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Tuesday, 4 June 2013
Page: 5245


Mr DREYFUS (IsaacsAttorney-General, Minister for Emergency Management, Minister for the Public Service and Integrity and Special Minister of State) (18:50): I thank the member for La Trobe for her question. I know of her very longstanding interest in the legal assistance sector through her own work as a lawyer. Access to justice for every single Australian is for Labor a non-negotiable feature of our democracy. Only with decent legal assistance can we ensure that there is access which is truly available to everyone in this country. Without it our legal system cannot look after those who often need the most help: the sick, the elderly, our Indigenous communities, families and children in crisis.

Deep and savage cuts by the Howard government cut legal aid to its bare bones. That government then chronically underfunded the system, while demand for legal services grew. It created long-lasting damage to the whole of the sector. Liberal state governments in more recent times have made the situation worse, with 1950s law and order regimes where resources are devoted to rounding up the accused but those resources are not allowed to extend to funding their day in court.

In this year's budget, as the member for La Trobe rightly mentioned in her question, Labor is continuing the long haul of repairing and rebuilding legal assistance across our country with an extra $52.3 million for legal aid, community legal centres and Aboriginal and Torres Strait Islander legal services. Specifically, over the next two years, legal aid commissions will receive an additional $30 million. That is on top of the $420 million already allocated, and it is a 7.15 per cent increase over the two years. Over the next two years Aboriginal and Torres Strait Islander legal services will receive a $12 million boost. That is in addition to the $137 million under current funding agreements. Community legal centres will be boosted by $10.3 million over four years. This is in addition to the $32 million in recurrent funding they have received this financial year and $162 million since Labor came to office.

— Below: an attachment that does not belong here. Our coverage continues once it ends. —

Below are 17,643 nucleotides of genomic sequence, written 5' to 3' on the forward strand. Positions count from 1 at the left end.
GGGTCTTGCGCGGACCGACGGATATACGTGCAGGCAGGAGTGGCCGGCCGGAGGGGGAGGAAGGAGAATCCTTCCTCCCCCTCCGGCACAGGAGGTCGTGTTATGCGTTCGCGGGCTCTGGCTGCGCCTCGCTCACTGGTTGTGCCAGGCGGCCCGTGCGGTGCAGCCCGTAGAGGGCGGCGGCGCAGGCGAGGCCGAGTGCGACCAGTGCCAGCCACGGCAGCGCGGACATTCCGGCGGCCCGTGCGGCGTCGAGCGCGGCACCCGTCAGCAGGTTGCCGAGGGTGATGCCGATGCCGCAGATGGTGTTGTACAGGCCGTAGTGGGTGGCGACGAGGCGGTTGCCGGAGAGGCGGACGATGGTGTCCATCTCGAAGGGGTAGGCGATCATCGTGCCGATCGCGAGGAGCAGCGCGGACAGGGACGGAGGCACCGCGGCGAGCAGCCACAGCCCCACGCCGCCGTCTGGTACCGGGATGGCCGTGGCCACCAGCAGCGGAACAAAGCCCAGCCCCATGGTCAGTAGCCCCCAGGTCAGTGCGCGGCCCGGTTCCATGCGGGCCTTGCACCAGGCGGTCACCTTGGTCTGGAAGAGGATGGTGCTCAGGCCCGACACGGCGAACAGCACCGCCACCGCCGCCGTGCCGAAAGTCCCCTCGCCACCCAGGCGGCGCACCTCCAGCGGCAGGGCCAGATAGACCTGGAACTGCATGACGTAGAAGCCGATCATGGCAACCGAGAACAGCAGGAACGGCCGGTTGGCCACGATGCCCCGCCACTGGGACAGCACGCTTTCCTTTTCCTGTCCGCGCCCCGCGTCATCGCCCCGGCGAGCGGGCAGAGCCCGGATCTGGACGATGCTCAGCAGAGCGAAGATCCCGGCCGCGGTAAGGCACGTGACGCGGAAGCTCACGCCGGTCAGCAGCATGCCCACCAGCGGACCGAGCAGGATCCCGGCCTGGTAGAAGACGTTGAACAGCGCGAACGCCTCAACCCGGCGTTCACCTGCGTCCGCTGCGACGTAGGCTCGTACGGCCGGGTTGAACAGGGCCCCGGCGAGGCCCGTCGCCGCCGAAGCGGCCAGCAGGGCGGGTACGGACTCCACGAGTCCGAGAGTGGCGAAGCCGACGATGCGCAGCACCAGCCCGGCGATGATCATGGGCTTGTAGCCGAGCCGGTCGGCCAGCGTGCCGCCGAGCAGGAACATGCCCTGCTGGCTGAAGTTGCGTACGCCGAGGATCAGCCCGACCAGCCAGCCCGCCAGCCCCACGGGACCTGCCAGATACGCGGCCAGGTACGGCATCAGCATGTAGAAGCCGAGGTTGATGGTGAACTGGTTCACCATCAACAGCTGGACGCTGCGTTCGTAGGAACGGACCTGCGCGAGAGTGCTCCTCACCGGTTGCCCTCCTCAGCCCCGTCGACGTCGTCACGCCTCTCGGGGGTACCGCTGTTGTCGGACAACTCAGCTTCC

The contribution of the 138 community legal centres funded by the Commonwealth government to creating a fairer society over the last 40 years since they were created under a Labor government, by the great Labor Attorney-General Lionel Murphy, cannot be underestimated. For many people in need, literally coming in off the street, community legal centres are the first point of contact. As I indicated in my introductory remarks, but it bears repeating, the deeply committed staff lawyers and volunteers who work as volunteer lawyers—as well as the volunteer non-lawyers, but I speak of these lawyers in particular—are among the best legal brains in the business. They are an asset to our justice system, and we are very proud to support them.

With the additional funding in this budget, the Commonwealth government's total contribution to the four legal assistance services over the four years, 2013-14 to 2016-17, will be $1.413 billion and our commitment to repairing and rebuilding access to justice will continue. The government is certainly going to continue to receive and consider requests for funding to legal aid and Aboriginal and Torres Strait Islander legal services following the review of the national partnership agreement which is currently underway, because Labor is about improving access to justice, to improving equity, to giving a fair go to all Australians. These are the hallmarks of a decent society.

To go back again to what the Howard government did, there was a savage cut to legal aid in the 1997 budget. It cut the Commonwealth's contribution to legal aid in half. There is little doubt that a Liberal Party would, again, go back to those cutting practices. We can see that from what the conservative state governments in Queensland and New South Wales have done since they have come to office in terms of their treatment of community legal centres—services such as Redfern Legal Centre, starved of funding, no longer able to provide the vital frontline services that it has been providing in the past, and funding denied to legal services by both the Queensland and New South Wales governments because they have had the temerity to engage these conservative governments in policy debate about law reform issues and, apparently, that is off-limits for legal services. Not under our government, Deputy Speaker.